Like many people living with autism spectrum disorder, Alfred struggles with sensory issues. He finds holding animals – like his pet chicken – calming when he’s feeling anxious or is lacking a sense of control.

From this moment on, Alfred and I became partners in his story, both committed to his mission: to teach the world about Asperger’s syndrome, through Alfred’s eyes. I should also mention, I’ve never shared the photographs of Alfred’s blow-up, and never will, unless Alfred asks me to.

Alfred wears orange-tinted ski goggles in his family’s backyard. The orange tint helps him remain calm in bright sunlight.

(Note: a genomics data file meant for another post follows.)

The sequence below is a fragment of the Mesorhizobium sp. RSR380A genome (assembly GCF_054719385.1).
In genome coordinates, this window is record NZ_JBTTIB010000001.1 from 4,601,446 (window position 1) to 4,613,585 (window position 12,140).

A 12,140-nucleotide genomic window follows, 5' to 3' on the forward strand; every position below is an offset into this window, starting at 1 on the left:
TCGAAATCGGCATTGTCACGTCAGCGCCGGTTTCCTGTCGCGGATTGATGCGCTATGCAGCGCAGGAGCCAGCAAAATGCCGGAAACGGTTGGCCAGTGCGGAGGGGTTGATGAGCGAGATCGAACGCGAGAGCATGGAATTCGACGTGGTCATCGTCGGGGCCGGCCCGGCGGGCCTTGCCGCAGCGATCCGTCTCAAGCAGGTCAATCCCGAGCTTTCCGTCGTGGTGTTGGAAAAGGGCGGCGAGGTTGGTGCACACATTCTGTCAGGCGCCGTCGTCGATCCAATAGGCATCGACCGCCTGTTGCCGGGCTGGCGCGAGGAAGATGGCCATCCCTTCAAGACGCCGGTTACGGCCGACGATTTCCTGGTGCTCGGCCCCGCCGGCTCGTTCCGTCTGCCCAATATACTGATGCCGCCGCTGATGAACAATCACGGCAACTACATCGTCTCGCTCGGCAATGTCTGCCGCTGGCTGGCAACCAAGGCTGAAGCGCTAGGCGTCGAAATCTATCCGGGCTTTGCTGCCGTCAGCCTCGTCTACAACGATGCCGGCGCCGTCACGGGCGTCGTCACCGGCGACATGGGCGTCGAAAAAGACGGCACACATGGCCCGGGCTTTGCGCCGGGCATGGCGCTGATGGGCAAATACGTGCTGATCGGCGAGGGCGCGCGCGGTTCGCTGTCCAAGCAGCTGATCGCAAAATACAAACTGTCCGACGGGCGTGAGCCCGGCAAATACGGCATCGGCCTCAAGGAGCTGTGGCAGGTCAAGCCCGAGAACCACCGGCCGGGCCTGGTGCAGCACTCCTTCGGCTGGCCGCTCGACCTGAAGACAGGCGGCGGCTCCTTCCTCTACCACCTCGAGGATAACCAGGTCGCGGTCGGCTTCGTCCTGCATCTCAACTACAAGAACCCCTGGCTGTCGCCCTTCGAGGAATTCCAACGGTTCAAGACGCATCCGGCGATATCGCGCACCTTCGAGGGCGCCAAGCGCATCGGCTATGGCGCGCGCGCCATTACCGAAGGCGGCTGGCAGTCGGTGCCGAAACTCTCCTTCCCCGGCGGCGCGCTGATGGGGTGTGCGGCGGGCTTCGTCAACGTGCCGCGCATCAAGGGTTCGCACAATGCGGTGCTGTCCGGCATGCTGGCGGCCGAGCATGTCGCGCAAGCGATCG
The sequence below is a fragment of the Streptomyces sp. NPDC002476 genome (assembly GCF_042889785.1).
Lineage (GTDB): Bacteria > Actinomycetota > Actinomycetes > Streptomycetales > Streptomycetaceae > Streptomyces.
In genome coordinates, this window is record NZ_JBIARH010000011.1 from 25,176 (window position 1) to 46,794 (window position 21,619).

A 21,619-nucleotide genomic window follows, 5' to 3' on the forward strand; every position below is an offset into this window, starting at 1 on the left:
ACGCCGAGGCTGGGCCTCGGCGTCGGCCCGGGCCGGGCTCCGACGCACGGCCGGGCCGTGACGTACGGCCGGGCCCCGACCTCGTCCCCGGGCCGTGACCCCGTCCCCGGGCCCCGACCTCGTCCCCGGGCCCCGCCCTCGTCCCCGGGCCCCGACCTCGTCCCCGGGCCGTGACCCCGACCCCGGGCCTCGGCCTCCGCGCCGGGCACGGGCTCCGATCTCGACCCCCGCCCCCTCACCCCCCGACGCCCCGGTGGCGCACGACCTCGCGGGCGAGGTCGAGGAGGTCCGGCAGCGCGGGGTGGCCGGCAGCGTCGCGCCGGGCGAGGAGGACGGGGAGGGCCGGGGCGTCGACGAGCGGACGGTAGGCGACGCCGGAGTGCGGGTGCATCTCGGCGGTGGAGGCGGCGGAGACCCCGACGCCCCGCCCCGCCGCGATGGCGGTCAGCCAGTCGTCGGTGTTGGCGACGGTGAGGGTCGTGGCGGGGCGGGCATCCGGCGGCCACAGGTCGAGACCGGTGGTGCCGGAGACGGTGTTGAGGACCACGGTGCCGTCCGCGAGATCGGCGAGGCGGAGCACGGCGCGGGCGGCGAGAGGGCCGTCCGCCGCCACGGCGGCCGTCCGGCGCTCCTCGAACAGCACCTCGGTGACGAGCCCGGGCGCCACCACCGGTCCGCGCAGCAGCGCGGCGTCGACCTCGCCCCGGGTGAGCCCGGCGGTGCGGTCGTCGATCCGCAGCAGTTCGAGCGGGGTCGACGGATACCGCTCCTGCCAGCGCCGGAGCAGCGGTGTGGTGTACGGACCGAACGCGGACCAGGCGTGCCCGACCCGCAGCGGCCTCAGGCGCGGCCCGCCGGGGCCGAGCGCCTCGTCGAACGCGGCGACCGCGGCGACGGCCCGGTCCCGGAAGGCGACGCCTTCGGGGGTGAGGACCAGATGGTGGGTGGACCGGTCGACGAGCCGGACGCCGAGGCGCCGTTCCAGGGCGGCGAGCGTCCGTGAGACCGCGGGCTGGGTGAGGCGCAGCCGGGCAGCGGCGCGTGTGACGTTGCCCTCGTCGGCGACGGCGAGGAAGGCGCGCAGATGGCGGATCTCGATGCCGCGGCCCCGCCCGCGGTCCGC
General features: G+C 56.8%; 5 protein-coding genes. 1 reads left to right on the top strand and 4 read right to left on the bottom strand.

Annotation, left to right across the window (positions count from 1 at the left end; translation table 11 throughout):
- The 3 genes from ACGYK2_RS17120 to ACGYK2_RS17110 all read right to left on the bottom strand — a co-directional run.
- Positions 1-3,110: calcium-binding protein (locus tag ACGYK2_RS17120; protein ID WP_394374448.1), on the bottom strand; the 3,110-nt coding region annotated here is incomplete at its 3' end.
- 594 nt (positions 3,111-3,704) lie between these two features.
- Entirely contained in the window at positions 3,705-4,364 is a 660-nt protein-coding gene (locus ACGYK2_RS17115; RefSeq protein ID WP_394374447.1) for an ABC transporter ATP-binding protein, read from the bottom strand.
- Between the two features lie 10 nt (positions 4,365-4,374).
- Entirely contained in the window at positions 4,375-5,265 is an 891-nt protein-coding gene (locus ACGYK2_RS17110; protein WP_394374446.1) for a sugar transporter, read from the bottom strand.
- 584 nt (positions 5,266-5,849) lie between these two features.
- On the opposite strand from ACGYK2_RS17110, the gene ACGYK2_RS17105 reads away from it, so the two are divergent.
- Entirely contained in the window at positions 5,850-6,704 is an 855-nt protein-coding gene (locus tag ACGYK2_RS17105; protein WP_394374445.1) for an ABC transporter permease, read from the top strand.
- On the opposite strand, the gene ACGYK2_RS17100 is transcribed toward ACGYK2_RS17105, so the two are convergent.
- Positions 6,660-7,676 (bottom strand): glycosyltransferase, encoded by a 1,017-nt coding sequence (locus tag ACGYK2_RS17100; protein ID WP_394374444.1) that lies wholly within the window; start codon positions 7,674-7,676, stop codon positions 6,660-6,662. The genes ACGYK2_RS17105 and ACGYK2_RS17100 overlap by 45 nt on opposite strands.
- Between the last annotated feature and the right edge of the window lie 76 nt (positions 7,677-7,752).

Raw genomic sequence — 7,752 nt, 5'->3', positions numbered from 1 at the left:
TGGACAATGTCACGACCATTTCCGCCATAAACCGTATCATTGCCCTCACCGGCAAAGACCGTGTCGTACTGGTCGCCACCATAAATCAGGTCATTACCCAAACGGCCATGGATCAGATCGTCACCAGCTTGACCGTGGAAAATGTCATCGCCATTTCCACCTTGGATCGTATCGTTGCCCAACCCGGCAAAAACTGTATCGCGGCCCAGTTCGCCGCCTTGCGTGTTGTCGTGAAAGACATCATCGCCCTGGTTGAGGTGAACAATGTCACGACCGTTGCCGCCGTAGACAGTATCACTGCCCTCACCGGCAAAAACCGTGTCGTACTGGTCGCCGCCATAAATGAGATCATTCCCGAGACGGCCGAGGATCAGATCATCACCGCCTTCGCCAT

This early collaboration helped shape the photographer I am today, but ethical storytelling isn’t just something for photographers to think about. It’s relevant to fundraisers, communications staff, even leadership. Ethical storytelling has the power to mobilize people, raise funds, and change perspectives.

Through my work as a photographer working with the non-profit sector, I’m grateful to have had many conversations with organizations in Canada about storytelling needs and desires, and have witnessed the struggle many organizations face, through the lack of a marketing budget, resources, or the need to protect the identities of clients whom your story relies upon. Sometimes it’s all of the above and it feels like you’re completely stuck. Though these are the unfortunate realities of working in the non-profit sector, it doesn’t have to be storytelling that takes the biggest hit.